yesSometimes when she reaches the sanctuary of her hotel room after 24 hours on duty, Suzanne Watkins finds herself laughing uncontrollably. This has happened in South Korea, Guam, Japan, and Ireland, all since last November when she, on her 60th birthday, passed her flight attendant training.
“I knew that the only way I could explore the world economically was to get paid to fly,” he says. “And I knew I had to do it at 60, because I didn’t want to do it at 70.”
Watkins works long distances on short notice, with an ad hoc schedule. Her lifestyle would horrify some, but she says she feels “more at peace with myself when I’m a stranger in a strange land and I’m wandering.”
So he gave up his rented apartment, downsized, and compressed everything he owns into a 5-foot-by-10-foot storage unit. “And that’s all I have,” she says. “It’s exciting, not knowing where I’m going, what I’m going to do.” She stays with friends and family when she’s not on the road.
After Watkins and her husband divorced in 2008, she always knew where she was going. She raised her daughter, then 14, and her son, eight, as a single mother in Sebastopol, California. “Financially, I turned around. I had three minimum wage jobs.” These included working in a toy store and planning trips for non-profit school organizations.
Life settled into a necessary pattern. “You drive to the office, you sit in front of a computer all day, you go home, you sleep, and you do it again.”
Watkins was still in this mode in 2018, when she was taken to the emergency room with a life-threatening sepsis infection. “They had to remove half of her intestines. It made me realize that I am mortal,” she says. “Sometimes that’s what it takes.”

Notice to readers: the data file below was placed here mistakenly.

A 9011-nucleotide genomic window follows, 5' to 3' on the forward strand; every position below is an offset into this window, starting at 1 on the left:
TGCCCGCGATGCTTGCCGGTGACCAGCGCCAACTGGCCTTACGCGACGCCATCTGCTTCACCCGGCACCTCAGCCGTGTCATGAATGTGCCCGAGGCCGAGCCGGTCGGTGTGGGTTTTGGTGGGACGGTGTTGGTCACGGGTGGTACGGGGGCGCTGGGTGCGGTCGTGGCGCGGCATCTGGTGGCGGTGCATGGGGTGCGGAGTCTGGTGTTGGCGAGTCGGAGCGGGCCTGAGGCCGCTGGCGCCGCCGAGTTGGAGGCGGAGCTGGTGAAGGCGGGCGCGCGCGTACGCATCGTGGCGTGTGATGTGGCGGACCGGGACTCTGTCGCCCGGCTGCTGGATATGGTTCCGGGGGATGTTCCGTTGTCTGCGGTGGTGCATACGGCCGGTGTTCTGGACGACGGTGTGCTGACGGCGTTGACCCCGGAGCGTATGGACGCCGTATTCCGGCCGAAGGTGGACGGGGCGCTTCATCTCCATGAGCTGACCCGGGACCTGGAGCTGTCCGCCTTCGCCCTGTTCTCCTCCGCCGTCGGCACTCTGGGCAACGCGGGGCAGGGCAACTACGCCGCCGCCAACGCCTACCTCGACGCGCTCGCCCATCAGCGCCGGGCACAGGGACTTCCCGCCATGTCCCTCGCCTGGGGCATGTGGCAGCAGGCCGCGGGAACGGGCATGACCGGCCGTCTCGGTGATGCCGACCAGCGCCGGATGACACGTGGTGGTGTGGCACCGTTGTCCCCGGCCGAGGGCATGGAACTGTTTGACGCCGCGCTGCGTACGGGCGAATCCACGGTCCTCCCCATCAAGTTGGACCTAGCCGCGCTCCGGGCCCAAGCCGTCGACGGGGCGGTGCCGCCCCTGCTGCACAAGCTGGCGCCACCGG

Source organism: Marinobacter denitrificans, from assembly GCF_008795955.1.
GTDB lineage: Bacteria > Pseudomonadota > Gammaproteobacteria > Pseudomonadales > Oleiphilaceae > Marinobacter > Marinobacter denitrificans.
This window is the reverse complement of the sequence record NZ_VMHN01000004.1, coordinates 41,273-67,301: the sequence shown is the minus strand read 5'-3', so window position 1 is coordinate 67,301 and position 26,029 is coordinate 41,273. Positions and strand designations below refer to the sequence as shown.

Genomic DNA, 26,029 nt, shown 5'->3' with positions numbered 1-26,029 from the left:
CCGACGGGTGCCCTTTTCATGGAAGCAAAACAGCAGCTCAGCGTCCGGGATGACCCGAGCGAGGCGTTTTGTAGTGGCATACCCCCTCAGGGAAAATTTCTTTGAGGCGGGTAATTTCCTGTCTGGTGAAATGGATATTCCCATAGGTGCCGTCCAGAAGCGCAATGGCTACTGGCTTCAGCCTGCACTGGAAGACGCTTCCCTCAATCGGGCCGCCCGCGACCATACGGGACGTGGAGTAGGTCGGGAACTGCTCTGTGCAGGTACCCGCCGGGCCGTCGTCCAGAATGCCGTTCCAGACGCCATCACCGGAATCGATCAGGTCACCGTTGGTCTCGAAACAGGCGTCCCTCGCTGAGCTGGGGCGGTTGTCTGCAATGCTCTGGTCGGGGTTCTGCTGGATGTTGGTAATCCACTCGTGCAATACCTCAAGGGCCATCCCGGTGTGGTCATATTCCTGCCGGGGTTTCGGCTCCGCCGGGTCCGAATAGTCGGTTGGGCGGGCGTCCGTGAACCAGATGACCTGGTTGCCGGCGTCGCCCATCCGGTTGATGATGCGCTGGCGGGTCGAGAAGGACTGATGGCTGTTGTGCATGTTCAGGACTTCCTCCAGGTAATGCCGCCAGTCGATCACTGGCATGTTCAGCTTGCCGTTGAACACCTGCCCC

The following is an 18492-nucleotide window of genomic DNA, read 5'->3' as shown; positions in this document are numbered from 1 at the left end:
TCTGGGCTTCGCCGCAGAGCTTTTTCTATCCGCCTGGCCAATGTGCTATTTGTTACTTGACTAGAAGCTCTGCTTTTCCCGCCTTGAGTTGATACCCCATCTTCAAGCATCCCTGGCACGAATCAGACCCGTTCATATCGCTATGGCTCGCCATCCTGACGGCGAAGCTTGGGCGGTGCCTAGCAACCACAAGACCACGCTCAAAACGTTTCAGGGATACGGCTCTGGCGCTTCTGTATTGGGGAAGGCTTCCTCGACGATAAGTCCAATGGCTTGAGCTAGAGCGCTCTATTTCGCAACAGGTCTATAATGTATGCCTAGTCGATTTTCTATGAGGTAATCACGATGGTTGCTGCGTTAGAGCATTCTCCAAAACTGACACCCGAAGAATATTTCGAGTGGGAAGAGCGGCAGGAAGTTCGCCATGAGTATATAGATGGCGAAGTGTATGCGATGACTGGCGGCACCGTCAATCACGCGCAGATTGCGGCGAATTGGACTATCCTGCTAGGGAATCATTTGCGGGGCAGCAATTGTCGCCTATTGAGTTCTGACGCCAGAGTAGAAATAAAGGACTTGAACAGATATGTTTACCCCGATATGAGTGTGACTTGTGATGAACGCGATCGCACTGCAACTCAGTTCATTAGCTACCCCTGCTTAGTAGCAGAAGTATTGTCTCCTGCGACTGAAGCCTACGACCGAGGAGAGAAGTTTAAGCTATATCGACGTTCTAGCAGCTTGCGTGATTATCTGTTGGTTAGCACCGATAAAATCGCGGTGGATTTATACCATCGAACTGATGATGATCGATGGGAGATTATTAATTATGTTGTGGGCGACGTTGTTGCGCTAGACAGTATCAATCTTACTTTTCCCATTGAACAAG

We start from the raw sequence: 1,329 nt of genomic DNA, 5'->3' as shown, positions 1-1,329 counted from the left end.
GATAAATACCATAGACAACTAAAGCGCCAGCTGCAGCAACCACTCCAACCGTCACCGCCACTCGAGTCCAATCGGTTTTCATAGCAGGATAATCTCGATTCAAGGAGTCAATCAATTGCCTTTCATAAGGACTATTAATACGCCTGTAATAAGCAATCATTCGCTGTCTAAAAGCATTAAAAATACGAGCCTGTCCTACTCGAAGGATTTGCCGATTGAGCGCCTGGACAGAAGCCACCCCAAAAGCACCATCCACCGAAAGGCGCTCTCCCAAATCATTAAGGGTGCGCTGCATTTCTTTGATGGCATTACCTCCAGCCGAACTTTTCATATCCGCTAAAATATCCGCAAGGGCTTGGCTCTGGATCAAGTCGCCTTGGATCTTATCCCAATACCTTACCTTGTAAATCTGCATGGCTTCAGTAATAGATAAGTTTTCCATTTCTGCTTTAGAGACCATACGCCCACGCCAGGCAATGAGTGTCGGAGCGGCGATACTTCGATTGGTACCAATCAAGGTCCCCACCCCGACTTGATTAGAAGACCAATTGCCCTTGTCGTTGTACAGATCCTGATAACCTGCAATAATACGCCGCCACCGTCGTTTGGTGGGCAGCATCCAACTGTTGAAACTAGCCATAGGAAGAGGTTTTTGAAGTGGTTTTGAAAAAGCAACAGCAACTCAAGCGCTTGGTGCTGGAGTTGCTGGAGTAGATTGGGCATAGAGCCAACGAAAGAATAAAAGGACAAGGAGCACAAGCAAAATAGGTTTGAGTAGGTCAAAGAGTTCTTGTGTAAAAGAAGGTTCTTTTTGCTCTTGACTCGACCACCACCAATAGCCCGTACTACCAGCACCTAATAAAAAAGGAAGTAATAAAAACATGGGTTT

After the surgery, Watkins recovered at home and, for the first time in a decade, his relentless work rate ground to a halt. “I saw things that I had never seen before in my own house: I noticed the lamp on the ceiling or the birds outside. I’ve never taken the time.”
One day, in this state of mind, I was listening to the radio. Entrepreneur Chip Conley talked about his new project: Modern Academy for the Elderly, which bills itself as a “midlife wisdom school,” in Baja California, Mexico. Watkins applied for a scholarship. “As a single mom, it was the only way she could do it.”
She was still wearing her post-op colostomy bag when she went to the MEA campus in February 2018 for a week of “transformation workshops and active listening…I felt like I was taking a deep breath for the first time, and then just letting it out,” Watkins says. .
He had had an unsettled and anxious childhood. She loved flipping through National Geographic magazine, which was always on the coffee table, but her parents were “not travelers by any means, shape or form,” though the family moved a dozen times. Watkins asked for brochures about places but never went, and he drew airplanes. In college, he studied geography. Once he arrived at Modern Elder Academy, he realized that he needed to find a job that involved travel.
When the pandemic closed the skies in 2020, Watkins read about flight attendants being laid off. Contrary to intuition, his own plans grew wings. She applied to be a flight attendant and graduated after five weeks of training.
“I don’t want to have any regrets on my deathbed. So I wake up every morning and I’m like, ‘If today was my last day, would I be okay?’ and I’m like, ‘Yes.'”
Before his illness, he says, “I was complacent. And complacency and old age, it doesn’t work. It is not uplifting. I think it’s important as an older adult to keep pushing boundaries. Don’t think of your life linearly.” She opens her hands. “Think of it as continuing to develop. And you can have surprises and joy.”
Her children also appreciate her differently. “I think they saw me as fearful, not a risk taker, when they were younger. Now they have seen me go through many transformations. I can finally be a role model for them to show that it is okay to follow your heart.”